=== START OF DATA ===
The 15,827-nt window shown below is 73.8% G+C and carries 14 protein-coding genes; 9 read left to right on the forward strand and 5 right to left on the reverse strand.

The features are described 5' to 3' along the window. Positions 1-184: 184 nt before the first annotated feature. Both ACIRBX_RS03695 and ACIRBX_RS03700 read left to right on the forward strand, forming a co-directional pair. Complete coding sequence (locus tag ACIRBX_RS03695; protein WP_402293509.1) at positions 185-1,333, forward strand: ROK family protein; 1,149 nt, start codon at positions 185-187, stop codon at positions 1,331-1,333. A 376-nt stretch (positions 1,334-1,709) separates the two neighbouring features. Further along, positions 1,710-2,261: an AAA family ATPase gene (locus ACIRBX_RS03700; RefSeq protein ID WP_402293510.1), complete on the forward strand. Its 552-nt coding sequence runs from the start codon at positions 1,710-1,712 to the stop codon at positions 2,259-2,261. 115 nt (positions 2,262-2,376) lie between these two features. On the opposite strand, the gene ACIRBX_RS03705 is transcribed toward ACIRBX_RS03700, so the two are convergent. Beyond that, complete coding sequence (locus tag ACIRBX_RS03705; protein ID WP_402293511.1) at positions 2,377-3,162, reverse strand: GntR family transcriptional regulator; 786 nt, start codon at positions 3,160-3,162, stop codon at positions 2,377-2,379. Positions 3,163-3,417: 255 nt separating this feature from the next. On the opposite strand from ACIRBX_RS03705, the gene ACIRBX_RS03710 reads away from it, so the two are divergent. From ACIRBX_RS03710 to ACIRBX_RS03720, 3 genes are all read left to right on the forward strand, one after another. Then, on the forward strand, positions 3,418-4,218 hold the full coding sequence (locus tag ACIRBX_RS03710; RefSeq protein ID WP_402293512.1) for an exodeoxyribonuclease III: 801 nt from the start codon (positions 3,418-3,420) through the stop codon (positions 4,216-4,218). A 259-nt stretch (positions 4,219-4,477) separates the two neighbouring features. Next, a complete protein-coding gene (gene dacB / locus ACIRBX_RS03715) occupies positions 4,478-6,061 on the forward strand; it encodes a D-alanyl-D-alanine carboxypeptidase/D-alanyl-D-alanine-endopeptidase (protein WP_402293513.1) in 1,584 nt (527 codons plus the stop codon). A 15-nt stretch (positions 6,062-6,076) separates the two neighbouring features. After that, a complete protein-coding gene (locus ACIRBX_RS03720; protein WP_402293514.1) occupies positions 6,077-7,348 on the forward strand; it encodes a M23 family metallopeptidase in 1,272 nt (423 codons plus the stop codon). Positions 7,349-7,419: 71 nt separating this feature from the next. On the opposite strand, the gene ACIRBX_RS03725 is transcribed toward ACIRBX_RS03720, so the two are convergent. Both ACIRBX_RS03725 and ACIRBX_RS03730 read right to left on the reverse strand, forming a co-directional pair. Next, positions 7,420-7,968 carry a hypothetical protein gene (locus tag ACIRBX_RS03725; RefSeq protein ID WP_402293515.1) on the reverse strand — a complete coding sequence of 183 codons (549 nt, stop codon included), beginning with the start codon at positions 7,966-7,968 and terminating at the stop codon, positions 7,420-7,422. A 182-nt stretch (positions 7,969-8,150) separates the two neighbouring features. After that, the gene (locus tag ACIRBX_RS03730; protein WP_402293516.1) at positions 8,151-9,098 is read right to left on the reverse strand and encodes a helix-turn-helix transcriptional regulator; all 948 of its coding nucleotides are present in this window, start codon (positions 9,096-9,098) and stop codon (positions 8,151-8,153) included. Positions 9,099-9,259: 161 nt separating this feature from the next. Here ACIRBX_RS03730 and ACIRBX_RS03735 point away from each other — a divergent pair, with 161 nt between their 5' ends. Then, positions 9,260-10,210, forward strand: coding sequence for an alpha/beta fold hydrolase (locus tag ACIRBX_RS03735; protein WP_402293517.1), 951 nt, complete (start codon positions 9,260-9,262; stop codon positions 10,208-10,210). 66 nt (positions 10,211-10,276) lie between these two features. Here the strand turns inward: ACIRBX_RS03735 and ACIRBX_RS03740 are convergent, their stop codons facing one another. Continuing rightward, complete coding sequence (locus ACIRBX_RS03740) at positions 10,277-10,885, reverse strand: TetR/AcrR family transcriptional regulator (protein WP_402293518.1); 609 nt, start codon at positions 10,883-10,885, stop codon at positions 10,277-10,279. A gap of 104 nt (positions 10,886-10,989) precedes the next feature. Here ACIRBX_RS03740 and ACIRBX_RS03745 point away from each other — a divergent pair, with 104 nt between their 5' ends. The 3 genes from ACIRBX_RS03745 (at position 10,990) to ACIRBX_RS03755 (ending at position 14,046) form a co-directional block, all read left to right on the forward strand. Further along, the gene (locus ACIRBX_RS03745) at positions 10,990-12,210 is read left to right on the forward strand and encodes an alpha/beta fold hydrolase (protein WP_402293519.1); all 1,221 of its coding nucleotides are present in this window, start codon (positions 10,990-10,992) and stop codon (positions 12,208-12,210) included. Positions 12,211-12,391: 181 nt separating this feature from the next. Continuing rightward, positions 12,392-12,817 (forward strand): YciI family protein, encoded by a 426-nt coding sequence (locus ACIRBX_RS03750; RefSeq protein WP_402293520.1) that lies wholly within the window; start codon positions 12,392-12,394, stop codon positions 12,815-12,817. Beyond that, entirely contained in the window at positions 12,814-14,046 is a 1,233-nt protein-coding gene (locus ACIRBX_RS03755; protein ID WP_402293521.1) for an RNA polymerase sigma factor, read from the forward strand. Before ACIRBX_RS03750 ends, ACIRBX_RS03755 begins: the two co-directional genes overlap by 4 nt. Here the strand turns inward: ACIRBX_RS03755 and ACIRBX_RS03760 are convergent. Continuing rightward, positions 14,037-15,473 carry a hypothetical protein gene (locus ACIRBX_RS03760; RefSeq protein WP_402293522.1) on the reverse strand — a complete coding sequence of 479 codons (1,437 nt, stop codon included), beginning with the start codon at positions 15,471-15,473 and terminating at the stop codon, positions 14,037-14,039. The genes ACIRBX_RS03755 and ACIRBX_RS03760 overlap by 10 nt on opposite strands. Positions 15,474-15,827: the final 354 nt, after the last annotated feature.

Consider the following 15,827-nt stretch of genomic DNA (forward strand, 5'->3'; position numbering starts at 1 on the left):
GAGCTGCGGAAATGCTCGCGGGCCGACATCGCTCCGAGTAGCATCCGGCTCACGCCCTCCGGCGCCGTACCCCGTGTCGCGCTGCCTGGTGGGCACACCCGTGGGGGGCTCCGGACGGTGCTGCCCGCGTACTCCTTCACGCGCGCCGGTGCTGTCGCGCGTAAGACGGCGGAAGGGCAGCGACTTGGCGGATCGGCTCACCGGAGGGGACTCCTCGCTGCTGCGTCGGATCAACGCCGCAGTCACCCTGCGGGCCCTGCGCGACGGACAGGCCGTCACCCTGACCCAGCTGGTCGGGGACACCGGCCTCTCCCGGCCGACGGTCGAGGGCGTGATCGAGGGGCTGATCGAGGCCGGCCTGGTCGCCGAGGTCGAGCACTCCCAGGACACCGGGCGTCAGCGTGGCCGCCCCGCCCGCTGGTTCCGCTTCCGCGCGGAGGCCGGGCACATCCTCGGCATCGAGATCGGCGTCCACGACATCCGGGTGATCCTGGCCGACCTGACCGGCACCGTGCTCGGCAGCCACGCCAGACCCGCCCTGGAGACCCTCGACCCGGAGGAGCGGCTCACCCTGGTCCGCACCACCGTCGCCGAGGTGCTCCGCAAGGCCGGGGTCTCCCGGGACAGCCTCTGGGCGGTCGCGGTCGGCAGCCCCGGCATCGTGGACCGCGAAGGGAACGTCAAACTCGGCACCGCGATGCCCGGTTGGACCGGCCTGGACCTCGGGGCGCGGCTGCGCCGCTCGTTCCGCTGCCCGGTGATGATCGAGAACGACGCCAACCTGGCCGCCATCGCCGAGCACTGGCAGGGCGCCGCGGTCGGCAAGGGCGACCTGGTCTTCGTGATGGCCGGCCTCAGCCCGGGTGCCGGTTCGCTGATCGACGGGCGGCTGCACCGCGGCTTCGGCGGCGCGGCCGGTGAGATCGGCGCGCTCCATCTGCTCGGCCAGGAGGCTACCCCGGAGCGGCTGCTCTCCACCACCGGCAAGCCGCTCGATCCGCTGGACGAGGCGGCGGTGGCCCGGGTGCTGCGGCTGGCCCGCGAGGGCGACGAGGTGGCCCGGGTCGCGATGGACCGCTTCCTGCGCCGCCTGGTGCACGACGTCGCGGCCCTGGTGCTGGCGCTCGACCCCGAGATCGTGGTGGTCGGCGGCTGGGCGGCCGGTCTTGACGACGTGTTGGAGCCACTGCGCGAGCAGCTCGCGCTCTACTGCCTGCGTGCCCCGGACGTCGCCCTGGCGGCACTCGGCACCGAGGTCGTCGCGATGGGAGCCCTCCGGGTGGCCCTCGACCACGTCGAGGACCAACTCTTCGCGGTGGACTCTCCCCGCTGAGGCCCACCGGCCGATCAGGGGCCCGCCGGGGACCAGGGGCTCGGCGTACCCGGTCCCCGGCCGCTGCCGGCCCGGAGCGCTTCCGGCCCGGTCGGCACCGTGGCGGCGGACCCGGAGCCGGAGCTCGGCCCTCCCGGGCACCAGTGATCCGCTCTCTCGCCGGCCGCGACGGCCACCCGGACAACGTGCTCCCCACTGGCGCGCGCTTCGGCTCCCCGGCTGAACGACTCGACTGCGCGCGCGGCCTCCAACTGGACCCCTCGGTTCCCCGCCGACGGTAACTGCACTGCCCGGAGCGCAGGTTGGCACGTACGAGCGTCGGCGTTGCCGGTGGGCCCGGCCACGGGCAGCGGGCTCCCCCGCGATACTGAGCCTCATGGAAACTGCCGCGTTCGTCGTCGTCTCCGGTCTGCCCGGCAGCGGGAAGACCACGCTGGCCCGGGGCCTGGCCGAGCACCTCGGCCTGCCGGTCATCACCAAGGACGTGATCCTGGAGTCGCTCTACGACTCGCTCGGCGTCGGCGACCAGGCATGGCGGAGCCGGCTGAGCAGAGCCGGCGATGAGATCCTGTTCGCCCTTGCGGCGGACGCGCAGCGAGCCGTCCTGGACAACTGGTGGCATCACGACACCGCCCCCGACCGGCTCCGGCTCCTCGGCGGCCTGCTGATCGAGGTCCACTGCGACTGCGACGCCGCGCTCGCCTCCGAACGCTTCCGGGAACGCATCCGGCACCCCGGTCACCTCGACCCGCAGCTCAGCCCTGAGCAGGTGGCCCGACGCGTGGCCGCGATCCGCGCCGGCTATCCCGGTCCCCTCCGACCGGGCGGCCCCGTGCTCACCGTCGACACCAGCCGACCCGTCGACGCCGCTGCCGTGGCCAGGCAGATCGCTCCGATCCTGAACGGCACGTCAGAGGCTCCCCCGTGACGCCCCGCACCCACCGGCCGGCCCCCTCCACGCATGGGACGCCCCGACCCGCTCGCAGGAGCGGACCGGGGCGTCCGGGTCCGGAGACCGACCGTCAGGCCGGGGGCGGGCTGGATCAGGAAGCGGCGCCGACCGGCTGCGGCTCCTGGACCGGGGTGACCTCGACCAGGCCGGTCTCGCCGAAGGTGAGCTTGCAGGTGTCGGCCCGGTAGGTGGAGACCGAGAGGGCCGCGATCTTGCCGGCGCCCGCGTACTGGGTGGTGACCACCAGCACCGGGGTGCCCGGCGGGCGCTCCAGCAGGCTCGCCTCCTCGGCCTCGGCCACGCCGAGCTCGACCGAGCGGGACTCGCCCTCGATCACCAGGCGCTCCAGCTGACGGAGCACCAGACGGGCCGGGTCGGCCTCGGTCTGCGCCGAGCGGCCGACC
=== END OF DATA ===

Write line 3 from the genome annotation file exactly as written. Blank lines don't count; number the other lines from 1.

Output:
Consider the following 15,827-nt stretch of genomic DNA (forward strand, 5'->3'; position numbering starts at 1 on the left):